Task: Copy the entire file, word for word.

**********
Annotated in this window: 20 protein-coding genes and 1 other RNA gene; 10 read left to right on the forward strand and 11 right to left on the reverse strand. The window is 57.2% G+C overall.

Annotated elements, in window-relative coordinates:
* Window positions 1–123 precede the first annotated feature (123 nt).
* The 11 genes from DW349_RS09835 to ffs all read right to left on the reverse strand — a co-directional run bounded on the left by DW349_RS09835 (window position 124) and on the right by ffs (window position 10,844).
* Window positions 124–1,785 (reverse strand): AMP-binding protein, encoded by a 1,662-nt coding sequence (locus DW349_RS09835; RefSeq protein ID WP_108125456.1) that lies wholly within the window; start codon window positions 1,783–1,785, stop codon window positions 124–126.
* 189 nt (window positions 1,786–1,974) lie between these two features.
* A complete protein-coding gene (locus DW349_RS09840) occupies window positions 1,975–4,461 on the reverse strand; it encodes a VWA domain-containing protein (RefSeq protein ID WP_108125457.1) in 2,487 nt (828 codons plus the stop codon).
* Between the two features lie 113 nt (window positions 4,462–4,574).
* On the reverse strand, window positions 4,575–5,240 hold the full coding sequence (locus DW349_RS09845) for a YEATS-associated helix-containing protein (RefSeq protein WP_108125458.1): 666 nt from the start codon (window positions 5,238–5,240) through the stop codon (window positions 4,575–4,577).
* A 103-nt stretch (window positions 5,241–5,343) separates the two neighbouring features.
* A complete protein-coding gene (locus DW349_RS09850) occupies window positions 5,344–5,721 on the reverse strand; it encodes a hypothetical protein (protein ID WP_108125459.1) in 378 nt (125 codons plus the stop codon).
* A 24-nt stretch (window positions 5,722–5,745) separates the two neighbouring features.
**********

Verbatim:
Annotated in this window: 20 protein-coding genes and 1 other RNA gene; 10 read left to right on the forward strand and 11 right to left on the reverse strand. The window is 57.2% G+C overall.

Annotated elements, in window-relative coordinates:
* Window positions 1–123 precede the first annotated feature (123 nt).
* The 11 genes from DW349_RS09835 to ffs all read right to left on the reverse strand — a co-directional run bounded on the left by DW349_RS09835 (window position 124) and on the right by ffs (window position 10,844).
* Window positions 124–1,785 (reverse strand): AMP-binding protein, encoded by a 1,662-nt coding sequence (locus DW349_RS09835; RefSeq protein ID WP_108125456.1) that lies wholly within the window; start codon window positions 1,783–1,785, stop codon window positions 124–126.
* 189 nt (window positions 1,786–1,974) lie between these two features.
* A complete protein-coding gene (locus DW349_RS09840) occupies window positions 1,975–4,461 on the reverse strand; it encodes a VWA domain-containing protein (RefSeq protein ID WP_108125457.1) in 2,487 nt (828 codons plus the stop codon).
* Between the two features lie 113 nt (window positions 4,462–4,574).
* On the reverse strand, window positions 4,575–5,240 hold the full coding sequence (locus DW349_RS09845) for a YEATS-associated helix-containing protein (RefSeq protein WP_108125458.1): 666 nt from the start codon (window positions 5,238–5,240) through the stop codon (window positions 4,575–4,577).
* A 103-nt stretch (window positions 5,241–5,343) separates the two neighbouring features.
* A complete protein-coding gene (locus DW349_RS09850) occupies window positions 5,344–5,721 on the reverse strand; it encodes a hypothetical protein (protein ID WP_108125459.1) in 378 nt (125 codons plus the stop codon).
* A 24-nt stretch (window positions 5,722–5,745) separates the two neighbouring features.